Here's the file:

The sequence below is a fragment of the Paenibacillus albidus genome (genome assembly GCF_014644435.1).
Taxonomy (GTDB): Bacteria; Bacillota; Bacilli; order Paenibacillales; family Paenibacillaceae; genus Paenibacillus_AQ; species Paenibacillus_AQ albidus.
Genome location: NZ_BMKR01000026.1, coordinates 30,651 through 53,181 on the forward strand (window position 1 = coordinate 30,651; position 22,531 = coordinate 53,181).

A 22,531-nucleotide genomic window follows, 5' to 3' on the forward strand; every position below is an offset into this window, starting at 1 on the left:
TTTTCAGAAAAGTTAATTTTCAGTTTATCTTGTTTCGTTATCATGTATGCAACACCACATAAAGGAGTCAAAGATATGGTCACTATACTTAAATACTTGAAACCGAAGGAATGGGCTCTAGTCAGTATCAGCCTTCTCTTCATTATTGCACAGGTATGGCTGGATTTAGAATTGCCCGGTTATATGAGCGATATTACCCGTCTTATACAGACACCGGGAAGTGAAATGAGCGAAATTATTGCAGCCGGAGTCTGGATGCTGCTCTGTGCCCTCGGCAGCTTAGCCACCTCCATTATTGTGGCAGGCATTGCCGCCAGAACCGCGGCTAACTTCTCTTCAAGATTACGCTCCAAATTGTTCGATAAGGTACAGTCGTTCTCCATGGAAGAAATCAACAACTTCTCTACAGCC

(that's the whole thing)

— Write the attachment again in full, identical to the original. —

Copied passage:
The sequence below is a fragment of the Paenibacillus albidus genome (genome assembly GCF_014644435.1).
Taxonomy (GTDB): Bacteria; Bacillota; Bacilli; order Paenibacillales; family Paenibacillaceae; genus Paenibacillus_AQ; species Paenibacillus_AQ albidus.
Genome location: NZ_BMKR01000026.1, coordinates 30,651 through 53,181 on the forward strand (window position 1 = coordinate 30,651; position 22,531 = coordinate 53,181).

A 22,531-nucleotide genomic window follows, 5' to 3' on the forward strand; every position below is an offset into this window, starting at 1 on the left:
TTTTCAGAAAAGTTAATTTTCAGTTTATCTTGTTTCGTTATCATGTATGCAACACCACATAAAGGAGTCAAAGATATGGTCACTATACTTAAATACTTGAAACCGAAGGAATGGGCTCTAGTCAGTATCAGCCTTCTCTTCATTATTGCACAGGTATGGCTGGATTTAGAATTGCCCGGTTATATGAGCGATATTACCCGTCTTATACAGACACCGGGAAGTGAAATGAGCGAAATTATTGCAGCCGGAGTCTGGATGCTGCTCTGTGCCCTCGGCAGCTTAGCCACCTCCATTATTGTGGCAGGCATTGCCGCCAGAACCGCGGCTAACTTCTCTTCAAGATTACGCTCCAAATTGTTCGATAAGGTACAGTCGTTCTCCATGGAAGAAATCAACAACTTCTCTACAGCC